The performance of ANI-ML potentials for ligand-n(H2O) interaction energies and estimation of hydration free energies from end-point MD simulations

Temel M., Tayfuroglu O., Kocak A.

Journal of Computational Chemistry, vol.44, no.4, pp.559-569, 2023 (SCI-Expanded) identifier identifier identifier

  • Publication Type: Article / Article
  • Volume: 44 Issue: 4
  • Publication Date: 2023
  • Doi Number: 10.1002/jcc.27022
  • Journal Name: Journal of Computational Chemistry
  • Journal Indexes: Science Citation Index Expanded (SCI-EXPANDED), Scopus, Academic Search Premier, Applied Science & Technology Source, Chemical Abstracts Core, Chimica, Compendex, EMBASE, INSPEC, MEDLINE
  • Page Numbers: pp.559-569
  • Keywords: free energy, interaction energy, machine learning, molecular dynamics, solvation, LIGAND-BINDING, SOLVENT, COMPUTER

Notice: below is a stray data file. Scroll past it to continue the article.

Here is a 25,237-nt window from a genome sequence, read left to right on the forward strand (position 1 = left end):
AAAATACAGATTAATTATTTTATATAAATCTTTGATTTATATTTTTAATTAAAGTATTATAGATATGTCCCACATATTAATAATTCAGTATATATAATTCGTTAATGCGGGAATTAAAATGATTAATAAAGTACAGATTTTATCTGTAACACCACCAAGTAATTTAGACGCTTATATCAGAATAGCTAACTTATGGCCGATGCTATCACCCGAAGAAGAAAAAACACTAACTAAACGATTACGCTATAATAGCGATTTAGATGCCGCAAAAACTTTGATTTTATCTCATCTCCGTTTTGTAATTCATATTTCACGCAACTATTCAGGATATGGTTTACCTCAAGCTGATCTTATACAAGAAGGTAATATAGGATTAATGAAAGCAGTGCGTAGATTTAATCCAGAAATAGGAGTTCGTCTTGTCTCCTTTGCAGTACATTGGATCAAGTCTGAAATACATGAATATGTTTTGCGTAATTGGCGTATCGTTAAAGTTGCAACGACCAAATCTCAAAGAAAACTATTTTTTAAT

• Kocaeli University Affiliated: No


© 2022 Wiley Periodicals LLC.Here, we investigate the performance of “Accurate NeurAl networK engINe for Molecular Energies” (ANI), trained on small organic compounds, on bulk systems including non-covalent interactions and applicability to estimate solvation (hydration) free energies using the interaction between the ligand and explicit solvent (water) from single-step MD simulations. The method is adopted from ANI using the Atomic Simulation Environment (ASE) and predicts the non-covalent interaction energies at the accuracy of wb97x/6-31G(d) level by a simple linear scaling for the conformations sampled by molecular dynamics (MD) simulations of ligand-n(H2O) systems. For the first time, we test ANI potentials' abilities to reproduce solvation free energies using linear interaction energy (LIE) formulism by modifying the original LIE equation. Our results on ~250 different complexes show that the method can be accurate and have a correlation of R2 = 0.88–0.89 (MAE <1.0 kcal/mol) to the experimental solvation free energies, outperforming current end-state methods. Moreover, it is competitive to other conventional free energy methods such as FEP and BAR with 15-20 × fold reduced computational cost.